08 September 2007

Soft and tough...


I find Japanese food incredibly beautiful. Slices of sashimi snugly displayed between some freshly grated wasabi and pink pickled ginger can look deliciously handsome. Their simple flavours also amaze me to no end, and are slowly creeping into the list of food I frequently crave for.

In my previous post on Japanese food, I mentioned how easy to prepare the dishes were. Of course, I've never tried preparing sushi though. I hear it takes decades to even master that. Ever since that fateful Japanese-themed dinner I hosted, I'd been hooked and kept thinking of other Japanese dishes to try.

I thought I'd try some Japanese desserts as well, starting with one of the most common - Daifuku. A round ball of glutinous rice cake stuffed with sweet filling, they are often beautifully packaged in the tiniest of wrappers and sold in boxes of a variety of flavours.

How difficult could it be?

They look friendly enough. Just some glutinous rice flour and water perhaps. Red beans boiled with plenty of water and sugar to a nice smooth paste. Easy peasy.

NOT.

I followed Kimiko Barber's cookbook again, and was a little disturbed by the microwaving of the final product and therefore did a trial with just one, which promptly turned rock hard to my utter distress!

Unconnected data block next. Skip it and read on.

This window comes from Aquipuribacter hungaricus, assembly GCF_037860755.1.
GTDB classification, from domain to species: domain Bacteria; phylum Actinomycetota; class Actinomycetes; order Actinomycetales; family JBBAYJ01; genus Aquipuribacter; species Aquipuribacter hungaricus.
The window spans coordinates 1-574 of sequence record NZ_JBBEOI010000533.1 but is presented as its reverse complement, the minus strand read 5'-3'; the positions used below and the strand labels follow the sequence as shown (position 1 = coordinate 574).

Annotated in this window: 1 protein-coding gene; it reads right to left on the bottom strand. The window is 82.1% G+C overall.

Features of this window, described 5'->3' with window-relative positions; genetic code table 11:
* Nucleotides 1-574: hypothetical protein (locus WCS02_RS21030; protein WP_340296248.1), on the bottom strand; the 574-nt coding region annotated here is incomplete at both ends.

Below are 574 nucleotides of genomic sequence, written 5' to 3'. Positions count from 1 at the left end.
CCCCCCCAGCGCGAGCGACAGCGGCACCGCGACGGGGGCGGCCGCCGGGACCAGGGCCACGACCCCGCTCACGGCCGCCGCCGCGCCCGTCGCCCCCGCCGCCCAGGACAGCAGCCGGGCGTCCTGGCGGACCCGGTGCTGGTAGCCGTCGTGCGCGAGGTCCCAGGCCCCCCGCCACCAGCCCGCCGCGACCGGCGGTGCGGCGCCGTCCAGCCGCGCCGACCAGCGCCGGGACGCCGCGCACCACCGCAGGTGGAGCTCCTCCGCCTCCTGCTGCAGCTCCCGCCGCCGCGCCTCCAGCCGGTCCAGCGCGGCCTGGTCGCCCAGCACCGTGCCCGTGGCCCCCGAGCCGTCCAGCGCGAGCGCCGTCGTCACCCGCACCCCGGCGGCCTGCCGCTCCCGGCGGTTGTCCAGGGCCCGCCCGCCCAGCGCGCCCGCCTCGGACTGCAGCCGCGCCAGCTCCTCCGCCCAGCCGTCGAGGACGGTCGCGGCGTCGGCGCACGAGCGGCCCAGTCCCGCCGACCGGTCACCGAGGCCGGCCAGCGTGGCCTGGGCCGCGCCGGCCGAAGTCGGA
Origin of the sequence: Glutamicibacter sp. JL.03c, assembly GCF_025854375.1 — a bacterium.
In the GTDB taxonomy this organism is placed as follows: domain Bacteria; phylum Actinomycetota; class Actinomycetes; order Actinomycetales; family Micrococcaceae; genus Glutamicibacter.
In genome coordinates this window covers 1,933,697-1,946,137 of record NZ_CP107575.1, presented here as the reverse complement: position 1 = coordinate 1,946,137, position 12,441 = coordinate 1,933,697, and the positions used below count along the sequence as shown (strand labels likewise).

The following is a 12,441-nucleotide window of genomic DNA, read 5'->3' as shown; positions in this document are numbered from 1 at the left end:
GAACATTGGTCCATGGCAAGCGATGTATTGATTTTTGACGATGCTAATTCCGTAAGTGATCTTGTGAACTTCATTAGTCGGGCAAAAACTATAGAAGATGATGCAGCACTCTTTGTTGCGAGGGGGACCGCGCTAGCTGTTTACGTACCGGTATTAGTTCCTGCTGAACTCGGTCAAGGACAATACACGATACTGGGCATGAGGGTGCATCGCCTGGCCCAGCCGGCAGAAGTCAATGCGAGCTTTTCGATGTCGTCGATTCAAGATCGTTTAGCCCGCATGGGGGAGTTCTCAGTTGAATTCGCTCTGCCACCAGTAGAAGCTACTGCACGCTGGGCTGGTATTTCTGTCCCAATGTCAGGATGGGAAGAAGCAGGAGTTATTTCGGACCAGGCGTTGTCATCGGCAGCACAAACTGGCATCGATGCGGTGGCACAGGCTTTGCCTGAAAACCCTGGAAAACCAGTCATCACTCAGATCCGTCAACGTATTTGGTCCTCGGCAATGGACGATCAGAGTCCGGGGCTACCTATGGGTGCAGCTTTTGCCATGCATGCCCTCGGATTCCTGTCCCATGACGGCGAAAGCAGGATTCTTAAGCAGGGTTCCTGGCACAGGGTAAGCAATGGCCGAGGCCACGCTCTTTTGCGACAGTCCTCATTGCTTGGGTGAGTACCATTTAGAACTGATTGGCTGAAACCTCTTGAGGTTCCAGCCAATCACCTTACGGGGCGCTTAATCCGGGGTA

The dough was difficult to manage and it didn't help that the recipe did not include any tips on handling dough that seemed to disintegrate the longer I held it in my hands. I finally succeeded by speeding up my handiwork and plonking it in the bowl of cornstarch as quickly as possible.

The recipe also called for canned red bean paste, which I went around by just making my own. Of course, I didn't know the red beans would take a full hour to even soften in boiling water.

Boiling the little white balls (as opposed to microwaving) seemed to work alot better, though some recipes called for steaming (I didn't want to fiddle around with a steamer). In the end, it was soft and pliable. But taking a bite from a piece I bought from Takashimaya earlier in the day, and then taking a bite from the one I made brought such massive disappointment.

The real McCoy was much more delicate, slightly chewy, and extremely soft. When I laid it in my hand it yielded to its own weight, flattened out and gently took the shape of my palm. My version stubbornly retained its irregularly odd shape and refused to budge. It was then that I really appreciated the skill involved in making these balls of 'great luck' (literally translated).

I'll attempt this again, most probably with better and more extensive research. But I'll never look at daifuku the same way again.

2 comments:

valentinA said...

Hey Big Mama, this looks like glutinous rice balls you know. Your sushis look really cute man:)

p.s: found that glutinous rice balls were sold in Mauritius not long ago *yeehaa!*

Anonymous said...

Stellaaaaa! I know! These are very similar, if not the same, except made with slightly different ingredients from the Chinese ones. And Yay to Glutinous Rice Balls in Mauritius! They are called Tang Yuan here =)